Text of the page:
Thursday, April 24, 2014

Why you can't compare apples and oranges: False Analogy

False analogies are logical fallacies, and they occur when two things are incorrectly compared so as to draw a false conclusion. No two scenarios or ideas are exactly the same, nor do they so different that there is nothing similar about them. Therefore, no analogy is perfect, so we have to take care to avoid focusing on superficial similarities while ignoring fundamental dissimilarities. This is a very common fallacy because our language functions partly through comparisons; we use them to teach and to explain situations; we use comparisons in deciding how to handle new experiences; and we use them to make unfamiliar situations and ideas more familiar, thus helping us avoid acting out of fear. However, it is unwise to rely on analogies in making arguments because they will undoubtedly fail in key aspects.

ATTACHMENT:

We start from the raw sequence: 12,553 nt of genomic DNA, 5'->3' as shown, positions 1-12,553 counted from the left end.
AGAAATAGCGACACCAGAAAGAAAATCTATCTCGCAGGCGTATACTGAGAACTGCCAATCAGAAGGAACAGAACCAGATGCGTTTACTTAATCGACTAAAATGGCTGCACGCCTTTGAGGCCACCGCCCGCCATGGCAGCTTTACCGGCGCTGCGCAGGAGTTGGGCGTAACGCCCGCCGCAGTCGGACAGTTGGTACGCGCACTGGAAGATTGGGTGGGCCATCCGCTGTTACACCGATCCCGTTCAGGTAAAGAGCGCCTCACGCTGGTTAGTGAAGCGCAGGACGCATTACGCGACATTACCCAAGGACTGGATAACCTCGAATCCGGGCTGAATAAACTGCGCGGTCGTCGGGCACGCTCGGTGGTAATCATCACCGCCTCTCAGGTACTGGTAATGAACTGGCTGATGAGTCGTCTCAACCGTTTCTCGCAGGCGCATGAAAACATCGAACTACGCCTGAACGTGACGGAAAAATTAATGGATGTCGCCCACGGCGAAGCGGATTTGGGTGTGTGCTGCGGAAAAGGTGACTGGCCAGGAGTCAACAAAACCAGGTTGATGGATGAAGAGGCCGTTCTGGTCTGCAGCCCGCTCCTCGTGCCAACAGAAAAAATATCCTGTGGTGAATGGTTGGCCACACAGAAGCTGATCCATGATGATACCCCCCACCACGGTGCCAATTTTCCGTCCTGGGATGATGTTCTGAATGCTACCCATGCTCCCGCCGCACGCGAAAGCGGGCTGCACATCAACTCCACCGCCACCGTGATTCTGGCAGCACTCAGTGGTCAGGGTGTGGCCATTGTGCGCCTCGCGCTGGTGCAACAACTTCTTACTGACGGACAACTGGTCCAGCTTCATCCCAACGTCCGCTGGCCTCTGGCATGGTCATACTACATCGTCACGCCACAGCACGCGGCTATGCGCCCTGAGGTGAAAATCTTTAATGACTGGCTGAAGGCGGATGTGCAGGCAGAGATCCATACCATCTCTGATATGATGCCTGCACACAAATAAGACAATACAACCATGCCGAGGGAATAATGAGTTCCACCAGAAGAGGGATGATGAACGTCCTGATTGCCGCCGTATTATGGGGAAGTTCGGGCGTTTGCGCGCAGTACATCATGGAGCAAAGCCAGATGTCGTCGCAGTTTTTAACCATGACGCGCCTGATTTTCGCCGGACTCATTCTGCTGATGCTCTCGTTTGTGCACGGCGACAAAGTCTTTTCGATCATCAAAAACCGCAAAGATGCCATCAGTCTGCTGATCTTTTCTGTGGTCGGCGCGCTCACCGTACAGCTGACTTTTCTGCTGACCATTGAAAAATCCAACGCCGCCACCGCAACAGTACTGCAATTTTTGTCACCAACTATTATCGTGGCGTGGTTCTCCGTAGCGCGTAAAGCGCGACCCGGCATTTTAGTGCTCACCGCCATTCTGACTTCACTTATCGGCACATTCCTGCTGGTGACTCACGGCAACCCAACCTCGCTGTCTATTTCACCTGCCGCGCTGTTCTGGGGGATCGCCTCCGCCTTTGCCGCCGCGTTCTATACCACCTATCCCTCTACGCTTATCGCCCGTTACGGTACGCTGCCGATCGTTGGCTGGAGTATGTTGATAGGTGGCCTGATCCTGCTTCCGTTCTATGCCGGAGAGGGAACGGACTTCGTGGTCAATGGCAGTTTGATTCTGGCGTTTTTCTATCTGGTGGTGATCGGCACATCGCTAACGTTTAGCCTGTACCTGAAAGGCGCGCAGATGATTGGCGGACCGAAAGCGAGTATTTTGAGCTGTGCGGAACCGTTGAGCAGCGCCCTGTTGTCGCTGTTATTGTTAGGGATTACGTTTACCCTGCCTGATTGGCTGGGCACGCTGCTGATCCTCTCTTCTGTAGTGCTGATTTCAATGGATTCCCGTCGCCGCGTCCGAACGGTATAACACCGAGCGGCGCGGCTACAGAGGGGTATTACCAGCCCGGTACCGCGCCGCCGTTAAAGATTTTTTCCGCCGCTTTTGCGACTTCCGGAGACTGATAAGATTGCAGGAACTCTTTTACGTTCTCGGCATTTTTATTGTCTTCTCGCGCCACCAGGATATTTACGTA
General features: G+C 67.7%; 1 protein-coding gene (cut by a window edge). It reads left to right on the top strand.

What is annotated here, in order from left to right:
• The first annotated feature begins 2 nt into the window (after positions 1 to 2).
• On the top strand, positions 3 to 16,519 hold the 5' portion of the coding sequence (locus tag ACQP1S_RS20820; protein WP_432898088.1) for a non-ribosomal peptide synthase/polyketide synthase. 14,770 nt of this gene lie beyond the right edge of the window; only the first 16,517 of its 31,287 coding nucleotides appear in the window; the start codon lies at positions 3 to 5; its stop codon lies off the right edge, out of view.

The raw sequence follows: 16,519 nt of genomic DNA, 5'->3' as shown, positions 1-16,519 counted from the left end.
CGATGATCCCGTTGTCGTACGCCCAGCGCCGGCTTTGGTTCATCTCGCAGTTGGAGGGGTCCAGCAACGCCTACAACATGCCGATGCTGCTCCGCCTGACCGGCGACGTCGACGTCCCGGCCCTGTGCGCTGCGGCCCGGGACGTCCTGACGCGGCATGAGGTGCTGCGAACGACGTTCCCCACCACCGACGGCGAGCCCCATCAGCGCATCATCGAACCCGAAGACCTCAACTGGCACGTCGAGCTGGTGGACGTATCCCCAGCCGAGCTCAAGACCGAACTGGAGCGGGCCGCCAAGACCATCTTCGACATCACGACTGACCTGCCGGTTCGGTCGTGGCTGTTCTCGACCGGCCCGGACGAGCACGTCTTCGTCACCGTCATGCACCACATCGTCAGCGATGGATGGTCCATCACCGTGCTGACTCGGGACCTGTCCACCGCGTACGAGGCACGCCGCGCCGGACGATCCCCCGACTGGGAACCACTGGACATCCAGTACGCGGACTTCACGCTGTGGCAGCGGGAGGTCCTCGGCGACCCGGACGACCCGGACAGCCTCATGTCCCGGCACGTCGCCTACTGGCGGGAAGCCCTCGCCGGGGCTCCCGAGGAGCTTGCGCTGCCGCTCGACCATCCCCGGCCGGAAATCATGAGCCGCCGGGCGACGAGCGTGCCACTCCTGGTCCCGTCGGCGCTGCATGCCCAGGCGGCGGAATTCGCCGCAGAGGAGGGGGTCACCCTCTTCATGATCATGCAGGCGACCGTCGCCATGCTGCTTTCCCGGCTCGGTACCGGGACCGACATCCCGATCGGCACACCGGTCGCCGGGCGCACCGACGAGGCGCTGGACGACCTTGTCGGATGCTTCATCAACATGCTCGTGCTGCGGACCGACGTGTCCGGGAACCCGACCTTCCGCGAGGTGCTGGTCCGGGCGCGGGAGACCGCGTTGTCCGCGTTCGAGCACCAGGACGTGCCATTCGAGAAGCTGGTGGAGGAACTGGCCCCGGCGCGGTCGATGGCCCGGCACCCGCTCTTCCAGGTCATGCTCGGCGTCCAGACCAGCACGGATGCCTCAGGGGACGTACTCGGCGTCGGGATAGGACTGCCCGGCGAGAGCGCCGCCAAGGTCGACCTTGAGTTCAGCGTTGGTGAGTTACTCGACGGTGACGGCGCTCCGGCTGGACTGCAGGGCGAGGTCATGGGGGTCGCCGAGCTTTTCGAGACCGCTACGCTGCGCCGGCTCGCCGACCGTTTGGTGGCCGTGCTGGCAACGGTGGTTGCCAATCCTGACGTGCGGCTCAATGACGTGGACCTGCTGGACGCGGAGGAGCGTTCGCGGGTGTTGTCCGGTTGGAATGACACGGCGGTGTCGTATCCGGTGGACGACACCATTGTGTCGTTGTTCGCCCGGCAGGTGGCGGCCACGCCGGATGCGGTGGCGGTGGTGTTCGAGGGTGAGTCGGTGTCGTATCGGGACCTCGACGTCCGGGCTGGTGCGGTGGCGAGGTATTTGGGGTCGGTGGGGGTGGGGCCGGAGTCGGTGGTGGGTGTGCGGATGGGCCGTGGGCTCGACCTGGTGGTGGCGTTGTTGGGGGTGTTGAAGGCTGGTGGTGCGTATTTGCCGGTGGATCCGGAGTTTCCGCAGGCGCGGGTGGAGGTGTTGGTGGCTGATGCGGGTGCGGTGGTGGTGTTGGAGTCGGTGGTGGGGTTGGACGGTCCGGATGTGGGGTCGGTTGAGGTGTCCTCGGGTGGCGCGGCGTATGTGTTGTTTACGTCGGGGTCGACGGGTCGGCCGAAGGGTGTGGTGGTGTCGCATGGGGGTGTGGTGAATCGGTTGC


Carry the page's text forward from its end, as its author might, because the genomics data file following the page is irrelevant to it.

Friday, April 18, 2014

Common Creationist Complaint: How did the DNA code originate?

Common Complaint: How did the DNA code originate? The code is a sophisticated language system with letters and words where the meaning of the words is unrelated to the chemical properties of the letters—just as the information on this page is not a product of the chemical properties of the ink (or pixels on a screen). What other coding system has existed without intelligent design? How did the DNA coding system arise without it being created? [1]

Friday, April 4, 2014

Truth is not dependent upon consequences: Appeal to Consequences